Avoiding Personal Biases

When closing the interview, give a realistic idea of what the job entails.
Also address any questions that the interviewee might have. Here is a post from Virginia Tech that will guide you about questions that interviewees might ask. In the closing statement, thank the applicant, summarize the next steps, and escort them out.

Here’s an example closing statement:
I’d like to thank you for your time and interest Peter. We hope to make a decision by next Friday. You should hear from us at that time.

What are your favorite behavioral interviewing questions? Please leave them in the comments section.

I hope that this information helps you to make better hiring decisions. I offer a half day training session that can be offered live or in a webinar. Contact me for more information.

Things You Probably Don’t Know About Me

Is transparency a good thing? In my quest to increase my authenticity, viagra usa prescription I thought I would do a blog post with a little self disclosure.

Johari Window

Johari Window

This is a diagram of the Johari Awareness window. Johari sounds like some guru on top of a mountain somewhere that would reveal the secrets of life. Actually it was created by a guy named Joe and a guy named Harry. The model was created by Joseph Luft and Harry Ingham in 1955. The size of the 4 windows may vary depending upon an individuals style. If a person has a high awareness of self and self discloses a lot, doctor the upper left box is biggest and that individual is known as healthy. A person who knows very little about themselves and others know a great deal, the upper right box is large and they have a large blind spot. If an individual has a large amount of self awareness but reveals very little, the upper left box is large and they have a large hidden area. If the individual is low in self awareness and others know very little, the lower right is larger and the unknown arena is large. A large blindspot can create a bull in the china shop where things are constantly breaking but the individual is out of touch. A turtle personality type might have a large unknown arena.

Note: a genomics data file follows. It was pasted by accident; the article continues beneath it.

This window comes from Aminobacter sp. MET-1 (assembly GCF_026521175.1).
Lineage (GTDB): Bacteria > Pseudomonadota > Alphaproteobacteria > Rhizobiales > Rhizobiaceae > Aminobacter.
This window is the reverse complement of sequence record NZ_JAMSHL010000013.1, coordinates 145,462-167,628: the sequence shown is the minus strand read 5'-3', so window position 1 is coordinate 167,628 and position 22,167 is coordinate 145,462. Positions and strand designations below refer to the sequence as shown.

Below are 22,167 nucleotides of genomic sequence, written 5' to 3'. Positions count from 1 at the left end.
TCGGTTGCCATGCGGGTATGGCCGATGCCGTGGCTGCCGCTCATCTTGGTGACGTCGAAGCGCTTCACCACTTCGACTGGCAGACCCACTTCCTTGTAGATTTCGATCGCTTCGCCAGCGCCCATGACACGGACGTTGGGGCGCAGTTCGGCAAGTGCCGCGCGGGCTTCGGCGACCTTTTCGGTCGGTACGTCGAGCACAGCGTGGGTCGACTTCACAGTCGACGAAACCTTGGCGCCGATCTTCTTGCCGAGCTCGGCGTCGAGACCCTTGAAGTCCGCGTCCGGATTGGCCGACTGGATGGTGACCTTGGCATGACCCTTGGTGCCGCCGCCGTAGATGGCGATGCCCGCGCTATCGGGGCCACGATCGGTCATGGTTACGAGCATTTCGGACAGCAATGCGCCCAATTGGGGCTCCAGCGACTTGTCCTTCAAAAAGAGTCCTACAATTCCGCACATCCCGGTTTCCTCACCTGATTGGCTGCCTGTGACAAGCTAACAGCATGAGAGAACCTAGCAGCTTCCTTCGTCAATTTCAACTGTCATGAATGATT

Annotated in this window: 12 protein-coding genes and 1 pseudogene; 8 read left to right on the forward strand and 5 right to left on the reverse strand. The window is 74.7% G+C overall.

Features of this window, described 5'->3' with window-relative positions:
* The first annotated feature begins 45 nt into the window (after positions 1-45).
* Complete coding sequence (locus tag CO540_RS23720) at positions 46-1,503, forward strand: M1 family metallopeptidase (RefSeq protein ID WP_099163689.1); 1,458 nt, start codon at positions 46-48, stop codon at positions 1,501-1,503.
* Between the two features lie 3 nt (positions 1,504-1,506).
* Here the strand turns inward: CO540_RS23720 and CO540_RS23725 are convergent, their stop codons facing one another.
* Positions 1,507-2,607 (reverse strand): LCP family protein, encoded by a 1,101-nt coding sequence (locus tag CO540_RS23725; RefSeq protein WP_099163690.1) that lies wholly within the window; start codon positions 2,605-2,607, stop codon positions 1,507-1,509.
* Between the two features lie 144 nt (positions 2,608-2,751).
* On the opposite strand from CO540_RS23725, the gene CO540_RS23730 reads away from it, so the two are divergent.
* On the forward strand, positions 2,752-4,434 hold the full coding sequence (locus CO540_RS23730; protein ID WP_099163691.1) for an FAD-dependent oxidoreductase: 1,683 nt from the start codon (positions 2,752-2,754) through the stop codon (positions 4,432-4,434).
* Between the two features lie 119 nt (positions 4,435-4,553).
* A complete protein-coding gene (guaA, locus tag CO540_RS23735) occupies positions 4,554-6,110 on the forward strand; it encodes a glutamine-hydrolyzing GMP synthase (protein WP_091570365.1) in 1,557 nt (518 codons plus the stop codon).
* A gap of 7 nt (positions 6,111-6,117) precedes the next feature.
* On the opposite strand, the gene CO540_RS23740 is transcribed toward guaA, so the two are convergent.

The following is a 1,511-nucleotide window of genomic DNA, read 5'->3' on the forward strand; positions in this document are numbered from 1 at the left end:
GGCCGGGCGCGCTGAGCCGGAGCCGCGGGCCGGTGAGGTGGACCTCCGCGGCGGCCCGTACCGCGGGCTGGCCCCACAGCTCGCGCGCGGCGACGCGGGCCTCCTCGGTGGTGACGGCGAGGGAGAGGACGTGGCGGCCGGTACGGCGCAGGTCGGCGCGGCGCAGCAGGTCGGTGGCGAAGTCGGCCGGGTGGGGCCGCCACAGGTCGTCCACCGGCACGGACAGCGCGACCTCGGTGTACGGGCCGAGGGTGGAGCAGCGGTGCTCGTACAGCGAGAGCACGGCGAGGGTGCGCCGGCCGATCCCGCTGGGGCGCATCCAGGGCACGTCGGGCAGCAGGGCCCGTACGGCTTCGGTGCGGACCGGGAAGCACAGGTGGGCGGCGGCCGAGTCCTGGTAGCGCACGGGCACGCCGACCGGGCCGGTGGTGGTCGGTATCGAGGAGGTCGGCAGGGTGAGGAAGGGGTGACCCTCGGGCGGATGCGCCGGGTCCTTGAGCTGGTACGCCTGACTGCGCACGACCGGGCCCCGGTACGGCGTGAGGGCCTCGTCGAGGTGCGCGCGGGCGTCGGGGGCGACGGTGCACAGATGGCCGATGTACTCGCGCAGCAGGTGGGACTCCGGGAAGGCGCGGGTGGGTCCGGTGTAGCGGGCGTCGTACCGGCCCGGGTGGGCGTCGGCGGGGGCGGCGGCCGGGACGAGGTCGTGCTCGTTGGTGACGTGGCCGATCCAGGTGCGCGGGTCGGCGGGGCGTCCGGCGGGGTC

I remember years ago, I knew a leader who believed that it was not important that others knew anything about him. This “leader” was a turtle personality type.

In the spirit of self awareness and self disclosure, here’s a list of 11 things that you probably don’t know about me.

1. I hate onions. I can say “no onions” in English, Spanish, Russian, and Vietnamese.
2. I did stand up comedy in college. I once had to follow a guy that juggled live mice. I think it was before PETA.
3. I’m a 4th generation Oklahoma pioneer. My Great Grandfather staked his claim during the land rush.
4. I was once stranded on a ski mountain in a white out snowstorm and given a 2% chance of being found alive.
5. I played in the poker game with Phil Laak and Jennifer Tilley where Phil set the world record for the longest poker session.